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David Graeber: The Shock of Victory | 86 comments | Create New Account
The following comments are owned by whomever posted them. This site is not responsible for what they say.
David Graeber: The Shock of Victory
Authored by: Anonymous on Saturday, October 13 2007 @ 02:19 AM CDT

This article will appear in the forthcoming fifth issue of Rolling Thunder
(http://www.crimethinc.com/rt/), along with other material approaching
the question of victory and defeat.
David Graeber: The Shock of Victory
Authored by: Admin on Saturday, October 13 2007 @ 10:40 AM CDT
This is an excellent piece by Graeber which touches on some serious issues that affect contemporary anarchism. It's long been my opinion that the mood of defeatism held by anarchists is more damaging to us than any amount of police and state repression. Self-defeating attitudes cause people to become inactive, to focus on sectarianism and to pull punches.

I think that the primary source of the self-defeating attitudes come from leftists that anarchists hang out with, along with certain kinds of anarchists who have internalized leftist ways of looking at the world. One of the main topics lately that has caused friction between myself and people on the LBO-talk discussion list involves the leftist cynicism about social change and their pessimism about the number of leftists out there. The leftists also are stuck in this rut of pre-determination, which causes them to believe that certain historical conditions have to exist before they can be moved to organize anything. They see radicalism as being cause by historical conditions, where I argue that radicals go out and make history, like we did in the post-Seattle movement. The leftists look at Seattle and argue that a liberal President has to be in power again for the conditions to be favorable for another Seattle movement. I tell them that this is nonsense, because the post-Seattle movement didn't happen because a bunch of us looked at Bill Clinton and decided that the time was ripe to have some anti-capitalist riots.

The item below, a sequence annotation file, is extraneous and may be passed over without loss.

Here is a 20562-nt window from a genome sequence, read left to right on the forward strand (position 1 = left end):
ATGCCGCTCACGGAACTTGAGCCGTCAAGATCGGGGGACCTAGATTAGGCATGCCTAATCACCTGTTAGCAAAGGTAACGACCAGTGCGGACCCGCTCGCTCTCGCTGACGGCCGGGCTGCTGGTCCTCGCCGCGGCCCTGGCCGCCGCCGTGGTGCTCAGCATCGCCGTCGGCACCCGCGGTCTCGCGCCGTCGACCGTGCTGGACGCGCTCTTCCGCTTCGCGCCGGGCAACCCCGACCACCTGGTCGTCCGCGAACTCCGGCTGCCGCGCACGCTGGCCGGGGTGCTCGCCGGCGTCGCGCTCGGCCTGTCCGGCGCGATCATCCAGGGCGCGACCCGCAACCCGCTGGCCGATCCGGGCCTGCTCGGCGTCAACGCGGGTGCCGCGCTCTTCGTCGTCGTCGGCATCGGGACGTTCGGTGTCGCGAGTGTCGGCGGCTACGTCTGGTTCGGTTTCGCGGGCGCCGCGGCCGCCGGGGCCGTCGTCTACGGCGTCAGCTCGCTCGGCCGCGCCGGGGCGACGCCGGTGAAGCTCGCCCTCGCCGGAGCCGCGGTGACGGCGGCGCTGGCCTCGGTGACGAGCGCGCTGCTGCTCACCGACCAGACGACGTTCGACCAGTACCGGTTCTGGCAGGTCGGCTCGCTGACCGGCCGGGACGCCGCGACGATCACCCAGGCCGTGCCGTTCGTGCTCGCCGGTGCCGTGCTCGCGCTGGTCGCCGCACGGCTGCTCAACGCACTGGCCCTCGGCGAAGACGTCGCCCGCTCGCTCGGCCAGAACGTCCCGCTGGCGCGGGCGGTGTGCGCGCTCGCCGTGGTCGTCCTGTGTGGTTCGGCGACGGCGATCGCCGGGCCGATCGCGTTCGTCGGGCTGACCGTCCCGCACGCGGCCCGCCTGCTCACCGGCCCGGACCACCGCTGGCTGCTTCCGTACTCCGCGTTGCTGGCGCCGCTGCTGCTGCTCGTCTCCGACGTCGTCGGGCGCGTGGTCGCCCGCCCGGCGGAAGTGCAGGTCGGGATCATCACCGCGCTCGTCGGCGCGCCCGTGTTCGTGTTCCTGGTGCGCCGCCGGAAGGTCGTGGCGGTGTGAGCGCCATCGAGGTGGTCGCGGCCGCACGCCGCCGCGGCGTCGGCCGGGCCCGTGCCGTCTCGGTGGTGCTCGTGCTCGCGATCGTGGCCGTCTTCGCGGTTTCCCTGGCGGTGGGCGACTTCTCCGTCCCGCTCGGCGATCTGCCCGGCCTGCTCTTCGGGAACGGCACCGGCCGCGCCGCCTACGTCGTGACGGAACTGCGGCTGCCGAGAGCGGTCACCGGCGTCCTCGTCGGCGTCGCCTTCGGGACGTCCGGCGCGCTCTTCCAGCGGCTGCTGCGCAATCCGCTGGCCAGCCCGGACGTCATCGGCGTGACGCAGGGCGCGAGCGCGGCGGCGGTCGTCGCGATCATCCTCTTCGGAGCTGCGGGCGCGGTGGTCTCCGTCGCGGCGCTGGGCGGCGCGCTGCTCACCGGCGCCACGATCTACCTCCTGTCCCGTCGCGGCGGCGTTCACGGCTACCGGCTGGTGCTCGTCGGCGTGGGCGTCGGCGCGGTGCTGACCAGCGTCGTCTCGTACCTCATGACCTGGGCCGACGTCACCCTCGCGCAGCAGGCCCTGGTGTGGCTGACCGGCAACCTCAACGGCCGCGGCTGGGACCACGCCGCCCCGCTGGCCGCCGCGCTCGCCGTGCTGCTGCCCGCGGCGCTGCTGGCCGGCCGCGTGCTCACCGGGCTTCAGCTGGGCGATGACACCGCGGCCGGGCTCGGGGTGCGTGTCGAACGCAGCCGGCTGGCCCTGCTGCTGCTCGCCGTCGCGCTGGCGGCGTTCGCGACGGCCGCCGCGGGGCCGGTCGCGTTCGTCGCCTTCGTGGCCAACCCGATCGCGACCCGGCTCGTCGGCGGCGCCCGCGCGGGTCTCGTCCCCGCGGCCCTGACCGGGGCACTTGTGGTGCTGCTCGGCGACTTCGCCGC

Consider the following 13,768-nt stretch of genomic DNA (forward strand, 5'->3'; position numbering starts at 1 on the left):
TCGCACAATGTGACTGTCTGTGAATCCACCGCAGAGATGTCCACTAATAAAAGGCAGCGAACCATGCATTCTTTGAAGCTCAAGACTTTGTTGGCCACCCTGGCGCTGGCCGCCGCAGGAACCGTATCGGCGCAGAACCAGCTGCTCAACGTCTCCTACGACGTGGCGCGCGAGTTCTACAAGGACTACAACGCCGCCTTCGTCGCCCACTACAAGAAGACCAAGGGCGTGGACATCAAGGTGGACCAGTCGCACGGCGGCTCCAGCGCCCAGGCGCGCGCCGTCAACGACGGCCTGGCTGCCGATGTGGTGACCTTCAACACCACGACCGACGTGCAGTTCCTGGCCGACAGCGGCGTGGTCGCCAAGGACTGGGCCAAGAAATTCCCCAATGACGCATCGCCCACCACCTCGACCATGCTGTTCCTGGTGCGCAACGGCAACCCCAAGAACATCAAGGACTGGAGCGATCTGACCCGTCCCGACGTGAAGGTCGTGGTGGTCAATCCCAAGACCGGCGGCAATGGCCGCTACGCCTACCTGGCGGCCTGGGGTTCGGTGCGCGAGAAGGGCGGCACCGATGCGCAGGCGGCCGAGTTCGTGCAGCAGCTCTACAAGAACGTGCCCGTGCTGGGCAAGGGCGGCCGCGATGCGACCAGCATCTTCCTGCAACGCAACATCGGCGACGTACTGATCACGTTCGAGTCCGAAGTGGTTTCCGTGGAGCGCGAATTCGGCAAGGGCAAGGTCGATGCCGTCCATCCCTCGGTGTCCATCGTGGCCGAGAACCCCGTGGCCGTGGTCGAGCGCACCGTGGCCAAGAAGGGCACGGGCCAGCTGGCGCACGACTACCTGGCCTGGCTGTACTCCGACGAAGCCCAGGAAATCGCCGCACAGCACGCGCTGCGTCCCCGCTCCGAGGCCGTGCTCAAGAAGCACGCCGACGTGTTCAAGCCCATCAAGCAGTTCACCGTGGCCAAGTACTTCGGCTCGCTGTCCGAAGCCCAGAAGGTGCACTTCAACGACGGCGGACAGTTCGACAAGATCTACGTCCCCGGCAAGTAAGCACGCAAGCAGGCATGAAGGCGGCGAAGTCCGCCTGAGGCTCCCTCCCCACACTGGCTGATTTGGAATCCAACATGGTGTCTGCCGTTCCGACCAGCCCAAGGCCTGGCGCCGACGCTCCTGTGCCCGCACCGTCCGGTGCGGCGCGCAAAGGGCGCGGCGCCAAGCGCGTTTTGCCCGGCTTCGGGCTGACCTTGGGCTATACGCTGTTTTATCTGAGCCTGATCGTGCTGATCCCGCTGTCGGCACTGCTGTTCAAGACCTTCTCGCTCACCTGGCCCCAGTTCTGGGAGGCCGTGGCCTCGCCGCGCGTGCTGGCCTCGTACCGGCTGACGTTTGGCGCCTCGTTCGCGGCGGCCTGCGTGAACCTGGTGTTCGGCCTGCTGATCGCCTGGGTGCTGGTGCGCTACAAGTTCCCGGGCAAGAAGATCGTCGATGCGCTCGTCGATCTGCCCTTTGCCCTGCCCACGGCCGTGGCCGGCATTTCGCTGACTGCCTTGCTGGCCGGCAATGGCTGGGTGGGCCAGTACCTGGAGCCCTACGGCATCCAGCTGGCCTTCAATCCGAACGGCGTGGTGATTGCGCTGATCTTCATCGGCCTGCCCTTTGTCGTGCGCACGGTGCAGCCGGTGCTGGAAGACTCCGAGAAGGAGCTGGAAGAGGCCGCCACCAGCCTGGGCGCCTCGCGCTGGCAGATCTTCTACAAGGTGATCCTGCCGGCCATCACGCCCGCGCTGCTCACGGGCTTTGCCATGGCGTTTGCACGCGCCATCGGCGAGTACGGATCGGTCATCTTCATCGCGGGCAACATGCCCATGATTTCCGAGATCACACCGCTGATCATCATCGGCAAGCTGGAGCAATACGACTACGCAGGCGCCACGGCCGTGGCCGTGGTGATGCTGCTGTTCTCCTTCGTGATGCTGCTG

We also pay too much attention to the naysayers among our own ranks, who always downplay and dismiss all of our victories. I suspect that this has had an effect on the younger generation of anarchists, who started off with the heady days of Seattle, only to see the current quiet period in anarchism. For a person like myself, I'm tremendously optimistic, because I became an anarchist in 1985, when the movement was truly small and marginalized. Even though the movement is "quiet" these days, there is a growing number of anarchists in small towns and cities around the U.S. Anarchists still make the news, much more so than our competitors on the left.

As I tell friends and comrades, I like to "win" and I appreciate the many victories I've been part of as an anarchist and activist. Some of these victories include:

* The anti-divestment movement, which helped bring about the end of apartheid in South Africa
* The Central America solidarity movement, which didn't end Reagan's covert wars, but which constrained that regime from doing worse things
* The micropower radio movement, which in the 1990s put dozens of pirate radio stations on the air and forced the FCC to create a new tier of lower power community stations.
* the queer rights movement, which has won many things since the 1980s